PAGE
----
MY PERSONAL STORY Scene Four: I get a Polaroid Land Camera Model 95

The red velvet curtain has been closed for too long and it’s time to present a new scene. I’m going back in time to first grade at H. C. Lea (Grammar) School in West Philadelphia.  Wanting to see Santa Clause was a big thing and I had an unflappable determination to see the jolly old man. There were lots of toys I wanted for Christmas.   I’ve decided to include a personal hygiene mishap in MY PERSONAL STORY because it reveals the desire of this little kid to do something he wanted to do, in spite of the obstacles (poop) that got in the way.  The “accident” happened in 1st. grade and went unrecognized by everyone except me. Yes, my teacher did smell something unpleasant but I was a “rug boy,” and having just unrolled the rug onto which a classmate had hurled the day before, the timing was perfect and I escaped detection despite the load of freshly minted poop in my pants.

Nowadays, kids talk about “poop.”  “Poop, poop, poop.”  All “poop,” all the time. This word is often mentioned in popular children’s books particularly aimed at little boys. When big boys with big toys go and gamble this word undergoes a metamorphosis. When I stand at a table playing Craps in Las Vegas, sometimes I wonder if some gambler way back when rolled the dice, lost, and shit in his pants. And the game of Craps was born. Imagine if you will, if Craps had been named Poops.  Next time when you’re gambling you’d be standing at the Poops table playing Poops.

Sorry – I couldn’t resist.   Getting back on track, when the “accident” happened I was six years old. My Parents were going to take me to see Santa Clause after school that day. So, there I was riding in their car on a mission, and the dried poop in my pants wasn’t going to stop me. Now I come to the point of this story, and I think you’ll understand the reason for my scatological diversion because to this day I won’t let obstacles stop me from achieving whatever I’ve set out to do.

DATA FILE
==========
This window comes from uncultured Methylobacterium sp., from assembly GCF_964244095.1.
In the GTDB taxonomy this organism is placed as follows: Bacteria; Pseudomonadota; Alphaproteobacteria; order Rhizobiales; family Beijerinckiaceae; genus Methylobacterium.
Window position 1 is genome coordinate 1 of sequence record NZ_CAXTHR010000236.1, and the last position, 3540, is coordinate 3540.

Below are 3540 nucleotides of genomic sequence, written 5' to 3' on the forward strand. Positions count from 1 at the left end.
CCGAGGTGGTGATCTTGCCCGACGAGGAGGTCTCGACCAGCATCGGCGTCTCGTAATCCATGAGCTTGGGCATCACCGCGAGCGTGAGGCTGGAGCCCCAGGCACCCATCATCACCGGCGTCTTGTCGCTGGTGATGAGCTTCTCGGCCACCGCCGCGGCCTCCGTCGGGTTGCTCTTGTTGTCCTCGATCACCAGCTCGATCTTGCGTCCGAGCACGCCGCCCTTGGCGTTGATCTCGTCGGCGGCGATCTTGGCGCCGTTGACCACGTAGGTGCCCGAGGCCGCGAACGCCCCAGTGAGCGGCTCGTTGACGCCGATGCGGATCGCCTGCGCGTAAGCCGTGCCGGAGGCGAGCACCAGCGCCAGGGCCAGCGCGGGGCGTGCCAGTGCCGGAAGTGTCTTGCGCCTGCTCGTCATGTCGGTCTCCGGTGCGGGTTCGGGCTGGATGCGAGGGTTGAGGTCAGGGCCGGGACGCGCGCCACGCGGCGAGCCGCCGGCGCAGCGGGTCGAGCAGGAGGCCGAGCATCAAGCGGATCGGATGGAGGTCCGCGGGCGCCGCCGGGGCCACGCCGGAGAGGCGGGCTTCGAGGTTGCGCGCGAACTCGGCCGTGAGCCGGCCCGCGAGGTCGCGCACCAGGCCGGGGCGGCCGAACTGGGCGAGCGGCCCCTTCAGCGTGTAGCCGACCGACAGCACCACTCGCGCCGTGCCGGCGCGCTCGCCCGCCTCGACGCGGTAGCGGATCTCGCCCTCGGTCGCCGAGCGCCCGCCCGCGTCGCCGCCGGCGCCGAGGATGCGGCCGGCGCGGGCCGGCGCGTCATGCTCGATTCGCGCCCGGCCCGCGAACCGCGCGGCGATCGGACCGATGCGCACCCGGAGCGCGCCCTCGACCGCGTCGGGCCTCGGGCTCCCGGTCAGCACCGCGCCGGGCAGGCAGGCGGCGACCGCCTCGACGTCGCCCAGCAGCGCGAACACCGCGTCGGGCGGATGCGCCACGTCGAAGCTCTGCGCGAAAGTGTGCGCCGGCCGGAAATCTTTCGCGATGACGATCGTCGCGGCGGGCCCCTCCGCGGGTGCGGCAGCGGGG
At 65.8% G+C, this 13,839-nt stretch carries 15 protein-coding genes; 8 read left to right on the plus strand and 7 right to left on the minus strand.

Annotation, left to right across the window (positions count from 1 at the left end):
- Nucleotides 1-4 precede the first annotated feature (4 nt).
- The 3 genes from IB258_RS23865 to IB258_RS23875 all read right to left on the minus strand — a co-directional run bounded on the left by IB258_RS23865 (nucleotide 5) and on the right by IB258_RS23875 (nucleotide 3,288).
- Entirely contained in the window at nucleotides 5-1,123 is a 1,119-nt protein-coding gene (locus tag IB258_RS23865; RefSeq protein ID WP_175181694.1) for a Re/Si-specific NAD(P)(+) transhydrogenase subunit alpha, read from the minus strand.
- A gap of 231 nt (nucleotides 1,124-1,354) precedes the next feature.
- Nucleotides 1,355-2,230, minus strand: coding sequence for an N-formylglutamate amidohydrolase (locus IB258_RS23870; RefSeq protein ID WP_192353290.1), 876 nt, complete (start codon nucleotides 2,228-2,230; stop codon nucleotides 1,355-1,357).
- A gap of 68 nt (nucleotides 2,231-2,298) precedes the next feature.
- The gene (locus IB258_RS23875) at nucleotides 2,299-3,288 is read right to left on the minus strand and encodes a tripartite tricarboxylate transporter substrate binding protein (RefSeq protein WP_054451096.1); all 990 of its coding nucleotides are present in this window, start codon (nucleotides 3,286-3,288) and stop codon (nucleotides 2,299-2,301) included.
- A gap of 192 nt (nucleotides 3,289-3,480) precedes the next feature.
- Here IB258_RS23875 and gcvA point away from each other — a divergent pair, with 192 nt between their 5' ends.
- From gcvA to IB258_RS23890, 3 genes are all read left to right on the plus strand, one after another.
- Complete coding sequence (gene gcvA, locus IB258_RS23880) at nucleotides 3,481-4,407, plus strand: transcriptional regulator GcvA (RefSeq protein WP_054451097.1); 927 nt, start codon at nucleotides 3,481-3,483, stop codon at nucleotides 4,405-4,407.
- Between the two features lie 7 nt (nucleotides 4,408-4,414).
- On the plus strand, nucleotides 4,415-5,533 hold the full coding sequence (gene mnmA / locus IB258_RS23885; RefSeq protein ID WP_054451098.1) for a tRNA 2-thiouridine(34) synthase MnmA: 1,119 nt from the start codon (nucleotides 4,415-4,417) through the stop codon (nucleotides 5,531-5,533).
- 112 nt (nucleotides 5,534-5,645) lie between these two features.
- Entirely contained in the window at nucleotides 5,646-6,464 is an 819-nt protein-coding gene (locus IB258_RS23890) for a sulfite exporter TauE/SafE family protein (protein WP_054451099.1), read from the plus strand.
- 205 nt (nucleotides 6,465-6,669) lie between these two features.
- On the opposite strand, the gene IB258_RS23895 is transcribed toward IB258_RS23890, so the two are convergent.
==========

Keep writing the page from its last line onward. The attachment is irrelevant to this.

During another Christmas season, when I was one year older, my Mom took me to to see Santa Clause at Gimbal Bros. Department Store in Center City Philadelphia. A radio show featuring Santa Clause was being broadcast on station WIP.  I sat on his lap and  he asked me if I had been crying.  I said yes, and he asked me the reason why.  I replied, “I dropped my choo-choo train engine down the toilet but my Mother fished it out.”  Needless to say my dear Mom was very embarrassed and reminded me about it for years.

During yet another Christmas, when I was in fifth or sixth grade, my parents gave me a Polaroid Land Camera Model 95, which allowed the user to develop a finished B&W picture in one minute.   You would snap the picture, then pull a paper tab containing the undeveloped picture.  You would wait for one minute, then peel off the paper backing to  see the finished picture.  The final step was to coat the picture using a pink strip of soft material containing a chemical that preserved and protected the picture from fading.

Armed with my new Polaroid Camera, I became the photographer for the elementary school newspaper, The Lea Echo.  This was in addition to my being on the audio-visual squad — H.C. Lea (Grammar) School’s main projectionist.  I wanted to take  a picture at a baseball game.   What if I could photograph a student sliding into home plate and the umpire calling the runner safe?  Well, it happened but I wasn’t in the right position of snap the magic action moment. I stood behind the catcher and umpire, and was blocked from seeing the action.   So I decided to stage the photo with a bunch of kids after the game ended.  The Camera had a very slow shutter speed and the lens was standard focal length, so I stood with the camera on the baseball diamond in the pitcher’s lane a few feet away.  The picture I took, a sports action moment at a schoolyard baseball game, a moment frozen in time, looks like it was taken in real time by a professional photographer.   I have it on the wall of my office today.

I was a good photographer but a lousy musician.  My Uncle Eddie who gave me a musical instrument every Christmas, gave me an accordion one year.  It was half the size of a standard accordion.  I was in Cub Scouts and there was some kind of talent night.  I remember coming out on the stage, staring into the spotlight and trying to get through the Western-themed song, “Home on  the Range.”  I performed miserably and barely got through playing the entire song. I didn’t like being in front of an audience.  I decided I was never going to be a performer.  Yet the stage fascinated me, and would play an important  role in my future.

Today’s story gets me through my Grammar School years, and I along with you, will soon graduate to high school and…

MY PERSONAL STORY will continue…

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